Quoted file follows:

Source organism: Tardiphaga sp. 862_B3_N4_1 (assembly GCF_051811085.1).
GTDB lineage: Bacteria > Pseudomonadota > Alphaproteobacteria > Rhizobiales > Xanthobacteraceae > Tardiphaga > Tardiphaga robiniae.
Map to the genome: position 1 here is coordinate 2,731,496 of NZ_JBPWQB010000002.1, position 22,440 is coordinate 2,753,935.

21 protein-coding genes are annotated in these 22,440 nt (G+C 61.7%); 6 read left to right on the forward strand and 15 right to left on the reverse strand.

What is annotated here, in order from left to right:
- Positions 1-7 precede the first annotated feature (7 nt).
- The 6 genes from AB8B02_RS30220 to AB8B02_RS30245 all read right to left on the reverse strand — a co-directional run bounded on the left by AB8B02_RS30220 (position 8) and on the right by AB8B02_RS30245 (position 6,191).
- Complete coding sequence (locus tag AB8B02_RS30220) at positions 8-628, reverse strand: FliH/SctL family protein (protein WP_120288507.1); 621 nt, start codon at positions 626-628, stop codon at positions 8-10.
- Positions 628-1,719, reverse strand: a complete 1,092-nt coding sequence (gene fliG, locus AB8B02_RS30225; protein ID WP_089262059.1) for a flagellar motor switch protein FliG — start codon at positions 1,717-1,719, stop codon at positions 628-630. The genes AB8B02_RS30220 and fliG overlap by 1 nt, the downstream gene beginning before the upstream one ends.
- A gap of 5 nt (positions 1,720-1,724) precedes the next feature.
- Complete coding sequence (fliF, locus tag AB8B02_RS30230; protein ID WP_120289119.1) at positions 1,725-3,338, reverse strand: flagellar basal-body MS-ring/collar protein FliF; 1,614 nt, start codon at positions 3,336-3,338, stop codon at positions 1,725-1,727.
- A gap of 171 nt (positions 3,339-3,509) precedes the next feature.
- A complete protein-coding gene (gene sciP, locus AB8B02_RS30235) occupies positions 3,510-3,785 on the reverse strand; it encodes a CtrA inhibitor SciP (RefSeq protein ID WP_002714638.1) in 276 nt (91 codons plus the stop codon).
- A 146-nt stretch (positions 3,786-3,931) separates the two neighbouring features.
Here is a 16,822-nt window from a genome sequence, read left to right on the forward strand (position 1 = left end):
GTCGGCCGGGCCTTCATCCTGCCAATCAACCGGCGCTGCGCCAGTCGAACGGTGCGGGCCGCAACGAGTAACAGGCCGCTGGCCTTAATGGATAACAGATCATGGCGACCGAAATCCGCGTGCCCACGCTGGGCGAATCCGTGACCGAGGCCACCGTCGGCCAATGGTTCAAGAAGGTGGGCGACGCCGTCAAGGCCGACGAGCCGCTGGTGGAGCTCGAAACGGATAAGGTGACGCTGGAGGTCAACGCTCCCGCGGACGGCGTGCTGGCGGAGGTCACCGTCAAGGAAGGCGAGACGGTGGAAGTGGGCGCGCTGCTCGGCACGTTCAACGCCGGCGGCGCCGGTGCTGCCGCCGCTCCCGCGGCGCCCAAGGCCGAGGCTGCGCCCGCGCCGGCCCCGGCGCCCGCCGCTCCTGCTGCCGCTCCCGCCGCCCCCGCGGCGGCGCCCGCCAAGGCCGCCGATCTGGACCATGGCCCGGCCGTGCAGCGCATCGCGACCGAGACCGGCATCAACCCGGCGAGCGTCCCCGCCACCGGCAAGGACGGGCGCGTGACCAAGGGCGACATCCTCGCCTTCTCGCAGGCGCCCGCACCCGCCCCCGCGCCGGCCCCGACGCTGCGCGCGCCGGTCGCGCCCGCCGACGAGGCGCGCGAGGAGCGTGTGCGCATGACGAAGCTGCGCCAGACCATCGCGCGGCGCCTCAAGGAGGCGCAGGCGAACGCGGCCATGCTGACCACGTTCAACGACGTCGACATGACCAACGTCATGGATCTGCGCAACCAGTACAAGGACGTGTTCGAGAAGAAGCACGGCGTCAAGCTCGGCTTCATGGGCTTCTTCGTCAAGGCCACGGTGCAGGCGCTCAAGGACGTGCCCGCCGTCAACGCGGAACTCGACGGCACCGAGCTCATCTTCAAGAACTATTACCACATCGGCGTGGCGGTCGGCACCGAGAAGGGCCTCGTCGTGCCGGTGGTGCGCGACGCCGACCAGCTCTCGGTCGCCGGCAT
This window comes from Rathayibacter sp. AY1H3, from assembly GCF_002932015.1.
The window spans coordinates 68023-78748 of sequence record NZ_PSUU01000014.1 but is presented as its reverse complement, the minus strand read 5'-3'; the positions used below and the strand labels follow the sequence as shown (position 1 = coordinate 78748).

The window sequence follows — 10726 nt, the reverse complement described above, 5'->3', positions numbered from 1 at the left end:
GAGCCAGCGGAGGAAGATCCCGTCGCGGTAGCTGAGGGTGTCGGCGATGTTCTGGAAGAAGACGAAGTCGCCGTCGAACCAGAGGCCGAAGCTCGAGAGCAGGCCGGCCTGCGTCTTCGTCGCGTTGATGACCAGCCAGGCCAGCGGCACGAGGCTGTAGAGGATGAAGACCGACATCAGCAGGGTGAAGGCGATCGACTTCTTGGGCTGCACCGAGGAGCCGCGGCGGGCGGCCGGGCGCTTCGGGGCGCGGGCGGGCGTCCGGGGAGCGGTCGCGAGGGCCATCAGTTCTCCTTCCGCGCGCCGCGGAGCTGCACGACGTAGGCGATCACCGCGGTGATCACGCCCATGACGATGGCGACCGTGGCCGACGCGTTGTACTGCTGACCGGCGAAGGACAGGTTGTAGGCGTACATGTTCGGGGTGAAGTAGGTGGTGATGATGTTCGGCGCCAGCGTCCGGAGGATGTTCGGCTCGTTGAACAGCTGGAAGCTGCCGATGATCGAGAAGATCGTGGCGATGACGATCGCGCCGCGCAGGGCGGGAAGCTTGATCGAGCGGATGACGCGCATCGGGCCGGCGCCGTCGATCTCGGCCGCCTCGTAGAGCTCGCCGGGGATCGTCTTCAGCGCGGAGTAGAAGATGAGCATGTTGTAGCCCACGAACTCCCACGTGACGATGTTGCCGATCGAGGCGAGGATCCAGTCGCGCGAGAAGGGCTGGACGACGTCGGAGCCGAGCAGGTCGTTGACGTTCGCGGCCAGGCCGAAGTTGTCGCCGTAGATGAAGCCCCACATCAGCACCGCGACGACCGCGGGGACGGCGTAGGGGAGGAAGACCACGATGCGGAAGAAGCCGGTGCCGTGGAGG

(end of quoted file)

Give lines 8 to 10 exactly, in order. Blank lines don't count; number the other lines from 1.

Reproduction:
- Complete coding sequence (locus tag AB8B02_RS30220) at positions 8-628, reverse strand: FliH/SctL family protein (protein WP_120288507.1); 621 nt, start codon at positions 626-628, stop codon at positions 8-10.
- Positions 628-1,719, reverse strand: a complete 1,092-nt coding sequence (gene fliG, locus AB8B02_RS30225; protein ID WP_089262059.1) for a flagellar motor switch protein FliG — start codon at positions 1,717-1,719, stop codon at positions 628-630. The genes AB8B02_RS30220 and fliG overlap by 1 nt, the downstream gene beginning before the upstream one ends.
- A gap of 5 nt (positions 1,720-1,724) precedes the next feature.